Tuesday, February 6, 2007

Oh, it's winter.

I just got into the shower to find my conditioner frozen solid.

I admit defeat. It is officially too damn cold.

It's winter?

Eve spent today stomping around yelling, "THIS IS ILLEGAL." Now, whispering Eve can be heard through walls; bellowing Eve is a force of nature. I was secretely pleased with the amount of chaos she caused, though, as it gave me something to think about other than the cold. The heating system at work picks today of all days to die out.

We have a lot of windows, which normally is pretty great. There's nothing I like better on break than to just sit and look out over the water. However, windows are leaky, and with the heat on the fritz, the library pretty quickly equilibrated to the outside temperature. (Or something that felt like it.) No wind, though, so: sucky day but manageable with coats and coffee. (Although: 5 cups without thinking about it in as many hours + everyone else going at about the same rate = so much accomplished, and also a huge line-up at the bathroom.)

Tragically, though, I lost my mittens and hat on the subway and was forced to pick up new ones. The stores were, predictably, pretty picked over, so I ended up with a hat that makes me look more or less like a goofball. ("One size fits all": untrue.) It's got snowflakes and is fleecy and warm and actually I sort of love it and will probably wear it more than necessary.

Monday, February 5, 2007


Michael Chabon is doing a Sunday serial in the Times Magazine called "Gentlemen of the Road". The first chapter is online as an .mp3 with Chabon narrating. I'm of two minds about authors reading their works aloud. (On tape, at least, rather than in a live reading.) Clearly, they're the authorities on what exactly it's supposted to sound like, but at the same time, sometimes voice actors and the like just read better. I adore Chabon's writing, but honestly, I'm sort of disappointed in his voice. Next time they put up an audio, I'm going to try listening before I read the passage to myself; maybe that way I won't have such a strong idea of what I think it sounds like.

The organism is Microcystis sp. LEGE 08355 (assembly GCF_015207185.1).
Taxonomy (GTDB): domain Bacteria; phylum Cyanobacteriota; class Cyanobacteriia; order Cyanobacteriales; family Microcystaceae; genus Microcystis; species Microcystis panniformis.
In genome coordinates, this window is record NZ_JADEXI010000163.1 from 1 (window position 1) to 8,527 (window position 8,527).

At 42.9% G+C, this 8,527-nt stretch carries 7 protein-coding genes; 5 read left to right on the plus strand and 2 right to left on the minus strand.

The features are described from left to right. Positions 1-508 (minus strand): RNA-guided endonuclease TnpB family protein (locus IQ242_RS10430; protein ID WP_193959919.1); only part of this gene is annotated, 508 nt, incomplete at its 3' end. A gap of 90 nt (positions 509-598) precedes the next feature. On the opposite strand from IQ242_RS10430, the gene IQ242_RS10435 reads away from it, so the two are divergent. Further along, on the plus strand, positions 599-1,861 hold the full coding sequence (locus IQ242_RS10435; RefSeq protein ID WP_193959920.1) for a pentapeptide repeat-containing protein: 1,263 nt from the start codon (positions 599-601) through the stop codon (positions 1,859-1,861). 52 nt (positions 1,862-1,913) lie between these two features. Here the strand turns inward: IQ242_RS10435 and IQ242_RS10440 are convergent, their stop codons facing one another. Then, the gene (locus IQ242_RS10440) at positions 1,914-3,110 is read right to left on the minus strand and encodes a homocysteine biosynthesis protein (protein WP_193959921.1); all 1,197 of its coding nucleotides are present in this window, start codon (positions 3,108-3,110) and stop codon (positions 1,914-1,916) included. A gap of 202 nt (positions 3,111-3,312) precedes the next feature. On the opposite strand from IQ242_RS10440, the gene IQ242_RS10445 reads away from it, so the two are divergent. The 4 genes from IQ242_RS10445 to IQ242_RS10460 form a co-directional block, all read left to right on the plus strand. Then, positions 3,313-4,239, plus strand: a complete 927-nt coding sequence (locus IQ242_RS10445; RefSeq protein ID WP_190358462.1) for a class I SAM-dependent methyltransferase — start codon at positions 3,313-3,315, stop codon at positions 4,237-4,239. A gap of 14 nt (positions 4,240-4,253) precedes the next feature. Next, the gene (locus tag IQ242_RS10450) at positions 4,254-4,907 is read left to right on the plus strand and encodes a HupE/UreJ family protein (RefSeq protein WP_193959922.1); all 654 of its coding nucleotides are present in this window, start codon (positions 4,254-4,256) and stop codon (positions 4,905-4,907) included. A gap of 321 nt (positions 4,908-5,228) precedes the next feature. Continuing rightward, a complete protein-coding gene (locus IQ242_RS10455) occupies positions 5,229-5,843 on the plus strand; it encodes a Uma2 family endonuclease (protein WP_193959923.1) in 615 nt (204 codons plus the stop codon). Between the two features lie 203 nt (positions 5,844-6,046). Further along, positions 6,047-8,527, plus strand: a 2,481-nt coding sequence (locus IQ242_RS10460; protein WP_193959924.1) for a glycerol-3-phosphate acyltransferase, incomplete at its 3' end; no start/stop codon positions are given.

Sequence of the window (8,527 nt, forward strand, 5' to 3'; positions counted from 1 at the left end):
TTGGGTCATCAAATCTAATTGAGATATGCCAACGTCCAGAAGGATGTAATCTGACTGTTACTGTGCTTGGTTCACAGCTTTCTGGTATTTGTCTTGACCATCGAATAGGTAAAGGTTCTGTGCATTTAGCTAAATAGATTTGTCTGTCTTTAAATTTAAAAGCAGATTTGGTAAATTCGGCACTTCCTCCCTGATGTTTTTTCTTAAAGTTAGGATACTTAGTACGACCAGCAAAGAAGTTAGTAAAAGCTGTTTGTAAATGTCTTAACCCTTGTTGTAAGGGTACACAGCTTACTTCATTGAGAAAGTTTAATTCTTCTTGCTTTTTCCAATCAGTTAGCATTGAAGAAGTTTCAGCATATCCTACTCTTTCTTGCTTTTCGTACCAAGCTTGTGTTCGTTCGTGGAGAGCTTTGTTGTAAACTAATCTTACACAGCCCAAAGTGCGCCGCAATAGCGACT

At least I now know how officially to pronounce his name, though...

Cubby, sweet cubby

New job = awesome. Spy-style time clock aside, the actual job is pretty darn great. The work is actually what I strongly suspect I want to do with my life (which is a pleasant change), and I am enjoying it fully. The people are also pretty great so far, even Eve. Eve is old and says inappropriate things very loudly. My supervisor actually pulled me aside early on my first day to warn me about her. (“Mostly we all just wear headphones. It doesn’t stop her talking, but you can pretend like you don’t hear her and don’t have to respond.”)

Plus, I have a librarian date-stamper all of my own. And a cubby! My cubby has a shelf. This is exciting because I have not been working long enough to be depressed by cubicles and their trappings.

Thursday, February 1, 2007


Walking out of the apartment this morning:

Scruffy man, cabbie hat, cigarette hanging from the corner of his mouth, very calmly addressing his two teeny, plaid-jacketed, frenziedly barking Chihuahuas: “I don’t know what to say to you to make you stop doing this.”

Tuesday, January 30, 2007

Because they have quality.

Someone posed the question to me the other day of if I were in Fahrenheit 451, what book would I want to be?

Aside from now wanting to read Fahrenheit 451 over again, I’m torn. My flat-out favorite, Grapes of Wrath (which has the bonus of also being a flat-out classic)? Something newer, like The Amazing Adventures of Kavalier and Clay? Something controversial like The Satanic Verses? What about a kid’s book like The Phantom Tollbooth or Tom Sawyer, since you couldn’t pass something like Ulysses on to the next generation of book-people-in-the-forest until they’re older and, in theory, you’d want them to develop a love of books, too? Should someone remember all the Golden Books so that there’s something to read (say?) aloud to the kiddies before bed?

And speaking of Ulysses, what if no one in the forest liked it? Does someone have to be responsible for remembering a classic for classic’s sake? Because I don’t know what I would do with myself if I had that book knocking around in my head the rest of my life.

Could I remember a few shorter books (The War of the Worlds, Of Mice and Men, Candide) instead of one long one? Is that allowed? Perhaps I'm overthinking this.

They've given you a number and taken away your name

At my new job, the clock-in procedure involves a fingerprint scan. You type in your numbers into a console and stick your index finger into the scanner, which reads the print, analyzes it and if you're not a spy, tells the gnomes in the payroll office to start sending cash toward your bank account. Sadly, it's sort of anticlimactic, since it just beeps and then you're on your way up the escalator to the office rather than a vault opening up somewhere and bad guys skulking behind you.

Granted, I've only done it a few times, so it might get old after a while, but every time I clock in or out, I feel a little bit awesome. I'm totally cut out to be a secret agent.